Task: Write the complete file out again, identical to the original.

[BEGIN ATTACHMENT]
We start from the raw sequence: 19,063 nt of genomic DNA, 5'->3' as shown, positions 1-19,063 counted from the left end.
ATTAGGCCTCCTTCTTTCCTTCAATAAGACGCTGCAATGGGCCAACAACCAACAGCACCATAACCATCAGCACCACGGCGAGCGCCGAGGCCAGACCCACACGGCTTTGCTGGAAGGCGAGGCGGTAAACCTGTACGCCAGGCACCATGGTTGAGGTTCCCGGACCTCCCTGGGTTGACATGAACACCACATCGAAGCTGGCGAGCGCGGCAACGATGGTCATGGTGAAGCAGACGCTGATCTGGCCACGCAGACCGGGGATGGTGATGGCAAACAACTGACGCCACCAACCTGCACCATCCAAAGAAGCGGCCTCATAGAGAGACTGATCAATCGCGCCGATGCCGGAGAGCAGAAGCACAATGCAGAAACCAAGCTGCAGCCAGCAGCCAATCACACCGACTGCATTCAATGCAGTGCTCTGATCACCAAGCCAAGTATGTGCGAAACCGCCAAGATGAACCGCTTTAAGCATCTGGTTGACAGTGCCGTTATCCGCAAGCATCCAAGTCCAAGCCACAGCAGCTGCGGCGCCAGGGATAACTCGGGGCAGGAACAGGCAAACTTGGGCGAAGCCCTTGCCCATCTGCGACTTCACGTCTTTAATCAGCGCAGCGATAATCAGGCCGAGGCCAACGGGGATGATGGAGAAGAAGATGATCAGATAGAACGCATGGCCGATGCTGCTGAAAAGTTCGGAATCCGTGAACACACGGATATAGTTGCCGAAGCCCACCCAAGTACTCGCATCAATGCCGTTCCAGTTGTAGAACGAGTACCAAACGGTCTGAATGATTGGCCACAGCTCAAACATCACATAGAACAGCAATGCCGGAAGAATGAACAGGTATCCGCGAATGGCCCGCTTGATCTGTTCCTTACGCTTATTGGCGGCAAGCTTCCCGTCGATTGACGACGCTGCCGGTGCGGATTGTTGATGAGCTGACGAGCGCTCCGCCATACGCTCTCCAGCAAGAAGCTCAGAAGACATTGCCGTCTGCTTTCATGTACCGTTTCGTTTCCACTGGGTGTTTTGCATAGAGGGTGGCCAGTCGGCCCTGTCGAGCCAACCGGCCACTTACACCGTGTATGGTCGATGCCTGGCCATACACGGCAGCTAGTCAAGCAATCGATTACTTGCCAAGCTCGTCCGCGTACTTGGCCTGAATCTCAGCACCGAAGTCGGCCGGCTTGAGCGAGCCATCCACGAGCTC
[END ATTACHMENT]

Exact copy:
We start from the raw sequence: 19,063 nt of genomic DNA, 5'->3' as shown, positions 1-19,063 counted from the left end.
ATTAGGCCTCCTTCTTTCCTTCAATAAGACGCTGCAATGGGCCAACAACCAACAGCACCATAACCATCAGCACCACGGCGAGCGCCGAGGCCAGACCCACACGGCTTTGCTGGAAGGCGAGGCGGTAAACCTGTACGCCAGGCACCATGGTTGAGGTTCCCGGACCTCCCTGGGTTGACATGAACACCACATCGAAGCTGGCGAGCGCGGCAACGATGGTCATGGTGAAGCAGACGCTGATCTGGCCACGCAGACCGGGGATGGTGATGGCAAACAACTGACGCCACCAACCTGCACCATCCAAAGAAGCGGCCTCATAGAGAGACTGATCAATCGCGCCGATGCCGGAGAGCAGAAGCACAATGCAGAAACCAAGCTGCAGCCAGCAGCCAATCACACCGACTGCATTCAATGCAGTGCTCTGATCACCAAGCCAAGTATGTGCGAAACCGCCAAGATGAACCGCTTTAAGCATCTGGTTGACAGTGCCGTTATCCGCAAGCATCCAAGTCCAAGCCACAGCAGCTGCGGCGCCAGGGATAACTCGGGGCAGGAACAGGCAAACTTGGGCGAAGCCCTTGCCCATCTGCGACTTCACGTCTTTAATCAGCGCAGCGATAATCAGGCCGAGGCCAACGGGGATGATGGAGAAGAAGATGATCAGATAGAACGCATGGCCGATGCTGCTGAAAAGTTCGGAATCCGTGAACACACGGATATAGTTGCCGAAGCCCACCCAAGTACTCGCATCAATGCCGTTCCAGTTGTAGAACGAGTACCAAACGGTCTGAATGATTGGCCACAGCTCAAACATCACATAGAACAGCAATGCCGGAAGAATGAACAGGTATCCGCGAATGGCCCGCTTGATCTGTTCCTTACGCTTATTGGCGGCAAGCTTCCCGTCGATTGACGACGCTGCCGGTGCGGATTGTTGATGAGCTGACGAGCGCTCCGCCATACGCTCTCCAGCAAGAAGCTCAGAAGACATTGCCGTCTGCTTTCATGTACCGTTTCGTTTCCACTGGGTGTTTTGCATAGAGGGTGGCCAGTCGGCCCTGTCGAGCCAACCGGCCACTTACACCGTGTATGGTCGATGCCTGGCCATACACGGCAGCTAGTCAAGCAATCGATTACTTGCCAAGCTCGTCCGCGTACTTGGCCTGAATCTCAGCACCGAAGTCGGCCGGCTTGAGCGAGCCATCCACGAGCTC